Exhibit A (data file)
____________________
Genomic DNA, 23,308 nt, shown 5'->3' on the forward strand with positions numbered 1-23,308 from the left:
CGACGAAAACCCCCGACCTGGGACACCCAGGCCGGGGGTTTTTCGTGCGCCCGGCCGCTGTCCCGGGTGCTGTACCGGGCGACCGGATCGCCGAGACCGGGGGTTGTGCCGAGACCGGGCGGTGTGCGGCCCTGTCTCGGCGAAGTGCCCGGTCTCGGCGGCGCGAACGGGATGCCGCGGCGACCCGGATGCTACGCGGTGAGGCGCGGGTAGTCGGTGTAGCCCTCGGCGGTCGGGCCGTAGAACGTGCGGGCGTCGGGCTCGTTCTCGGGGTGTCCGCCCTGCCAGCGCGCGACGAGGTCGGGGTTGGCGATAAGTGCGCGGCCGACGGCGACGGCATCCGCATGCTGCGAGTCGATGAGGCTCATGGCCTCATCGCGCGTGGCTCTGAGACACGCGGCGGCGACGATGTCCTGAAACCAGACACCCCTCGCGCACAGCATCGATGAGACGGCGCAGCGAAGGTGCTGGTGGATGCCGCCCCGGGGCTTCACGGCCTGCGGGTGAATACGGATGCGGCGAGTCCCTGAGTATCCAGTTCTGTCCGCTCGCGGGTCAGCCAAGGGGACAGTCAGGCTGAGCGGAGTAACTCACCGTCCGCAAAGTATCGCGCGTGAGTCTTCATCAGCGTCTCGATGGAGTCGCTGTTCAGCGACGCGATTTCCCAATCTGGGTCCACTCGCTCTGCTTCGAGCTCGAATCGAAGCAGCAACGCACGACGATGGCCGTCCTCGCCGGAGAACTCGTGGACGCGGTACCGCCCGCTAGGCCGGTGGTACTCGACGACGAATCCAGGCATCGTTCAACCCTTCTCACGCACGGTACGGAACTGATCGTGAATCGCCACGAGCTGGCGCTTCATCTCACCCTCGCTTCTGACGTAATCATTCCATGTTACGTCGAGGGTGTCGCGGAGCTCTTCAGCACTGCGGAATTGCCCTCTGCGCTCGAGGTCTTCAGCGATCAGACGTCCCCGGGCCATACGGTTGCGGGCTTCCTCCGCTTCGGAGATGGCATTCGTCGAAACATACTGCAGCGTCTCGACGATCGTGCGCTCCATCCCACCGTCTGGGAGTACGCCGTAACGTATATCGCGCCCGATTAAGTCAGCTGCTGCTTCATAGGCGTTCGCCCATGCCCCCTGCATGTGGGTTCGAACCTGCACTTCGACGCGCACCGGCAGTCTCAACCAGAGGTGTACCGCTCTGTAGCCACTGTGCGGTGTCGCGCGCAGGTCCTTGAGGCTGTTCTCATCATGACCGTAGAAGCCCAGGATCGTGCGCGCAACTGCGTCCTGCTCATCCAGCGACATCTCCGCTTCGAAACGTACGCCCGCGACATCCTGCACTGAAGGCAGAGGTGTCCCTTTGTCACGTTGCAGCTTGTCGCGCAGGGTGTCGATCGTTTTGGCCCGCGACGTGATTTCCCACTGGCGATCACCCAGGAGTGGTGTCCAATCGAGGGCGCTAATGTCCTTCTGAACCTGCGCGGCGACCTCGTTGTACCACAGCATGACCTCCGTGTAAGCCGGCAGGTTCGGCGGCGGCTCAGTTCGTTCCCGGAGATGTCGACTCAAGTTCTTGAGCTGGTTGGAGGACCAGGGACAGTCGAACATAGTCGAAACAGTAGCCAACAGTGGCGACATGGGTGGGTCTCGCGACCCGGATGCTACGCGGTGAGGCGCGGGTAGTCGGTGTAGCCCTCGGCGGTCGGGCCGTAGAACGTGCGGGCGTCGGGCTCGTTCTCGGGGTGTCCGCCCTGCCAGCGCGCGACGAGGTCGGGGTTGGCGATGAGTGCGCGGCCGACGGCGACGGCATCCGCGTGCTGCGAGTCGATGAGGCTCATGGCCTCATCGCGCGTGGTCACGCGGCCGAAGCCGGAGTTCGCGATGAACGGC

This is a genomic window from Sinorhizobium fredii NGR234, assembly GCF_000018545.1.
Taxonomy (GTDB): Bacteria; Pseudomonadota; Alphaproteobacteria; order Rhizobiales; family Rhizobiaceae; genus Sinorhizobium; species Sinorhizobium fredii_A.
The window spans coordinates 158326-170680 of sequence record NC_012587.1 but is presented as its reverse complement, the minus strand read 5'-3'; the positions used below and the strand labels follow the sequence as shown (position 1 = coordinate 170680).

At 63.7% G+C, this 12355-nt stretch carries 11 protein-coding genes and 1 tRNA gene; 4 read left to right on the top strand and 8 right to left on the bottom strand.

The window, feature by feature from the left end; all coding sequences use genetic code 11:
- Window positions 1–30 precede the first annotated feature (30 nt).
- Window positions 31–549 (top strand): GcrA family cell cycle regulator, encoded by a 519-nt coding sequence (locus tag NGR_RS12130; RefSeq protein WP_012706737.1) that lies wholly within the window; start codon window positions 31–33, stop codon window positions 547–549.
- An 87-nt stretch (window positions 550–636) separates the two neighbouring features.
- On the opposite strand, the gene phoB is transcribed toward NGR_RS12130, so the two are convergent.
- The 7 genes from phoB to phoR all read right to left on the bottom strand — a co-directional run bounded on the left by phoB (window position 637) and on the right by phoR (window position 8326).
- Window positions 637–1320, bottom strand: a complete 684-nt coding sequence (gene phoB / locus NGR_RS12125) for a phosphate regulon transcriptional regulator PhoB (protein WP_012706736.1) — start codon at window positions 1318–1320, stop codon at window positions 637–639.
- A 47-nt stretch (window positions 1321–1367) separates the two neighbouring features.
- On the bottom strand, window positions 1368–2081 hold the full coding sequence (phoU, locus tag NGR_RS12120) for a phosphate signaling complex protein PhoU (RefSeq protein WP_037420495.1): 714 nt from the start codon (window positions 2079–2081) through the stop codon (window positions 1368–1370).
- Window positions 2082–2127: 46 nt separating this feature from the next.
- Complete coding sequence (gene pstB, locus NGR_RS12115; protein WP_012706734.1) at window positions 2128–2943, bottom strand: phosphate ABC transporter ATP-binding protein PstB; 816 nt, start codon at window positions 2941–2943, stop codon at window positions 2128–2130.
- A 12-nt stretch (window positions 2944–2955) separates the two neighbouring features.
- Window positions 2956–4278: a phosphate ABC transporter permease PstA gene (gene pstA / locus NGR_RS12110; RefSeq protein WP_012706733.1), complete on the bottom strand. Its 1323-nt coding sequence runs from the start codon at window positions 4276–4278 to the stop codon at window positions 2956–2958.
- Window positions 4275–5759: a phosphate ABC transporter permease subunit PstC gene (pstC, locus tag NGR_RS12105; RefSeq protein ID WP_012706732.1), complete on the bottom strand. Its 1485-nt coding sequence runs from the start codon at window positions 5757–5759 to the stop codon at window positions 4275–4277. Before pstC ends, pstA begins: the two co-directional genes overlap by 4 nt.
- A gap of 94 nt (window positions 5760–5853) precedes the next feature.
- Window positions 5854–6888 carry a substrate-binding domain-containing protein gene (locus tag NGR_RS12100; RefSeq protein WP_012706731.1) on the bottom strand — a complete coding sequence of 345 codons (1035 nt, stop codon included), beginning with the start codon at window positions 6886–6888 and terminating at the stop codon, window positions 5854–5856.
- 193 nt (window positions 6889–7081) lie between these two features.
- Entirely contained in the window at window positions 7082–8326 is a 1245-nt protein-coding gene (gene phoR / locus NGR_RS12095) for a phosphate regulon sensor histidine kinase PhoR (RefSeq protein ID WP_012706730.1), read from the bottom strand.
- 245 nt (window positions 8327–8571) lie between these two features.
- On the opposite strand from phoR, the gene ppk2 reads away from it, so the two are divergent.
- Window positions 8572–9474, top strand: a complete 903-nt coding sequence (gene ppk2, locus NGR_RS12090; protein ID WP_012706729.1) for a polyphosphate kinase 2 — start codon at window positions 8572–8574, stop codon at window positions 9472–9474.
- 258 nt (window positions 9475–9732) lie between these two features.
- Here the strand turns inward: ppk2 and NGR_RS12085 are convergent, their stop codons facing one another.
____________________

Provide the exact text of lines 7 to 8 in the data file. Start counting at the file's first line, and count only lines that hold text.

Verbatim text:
The window, feature by feature from the left end; all coding sequences use genetic code 11:
- Window positions 1–30 precede the first annotated feature (30 nt).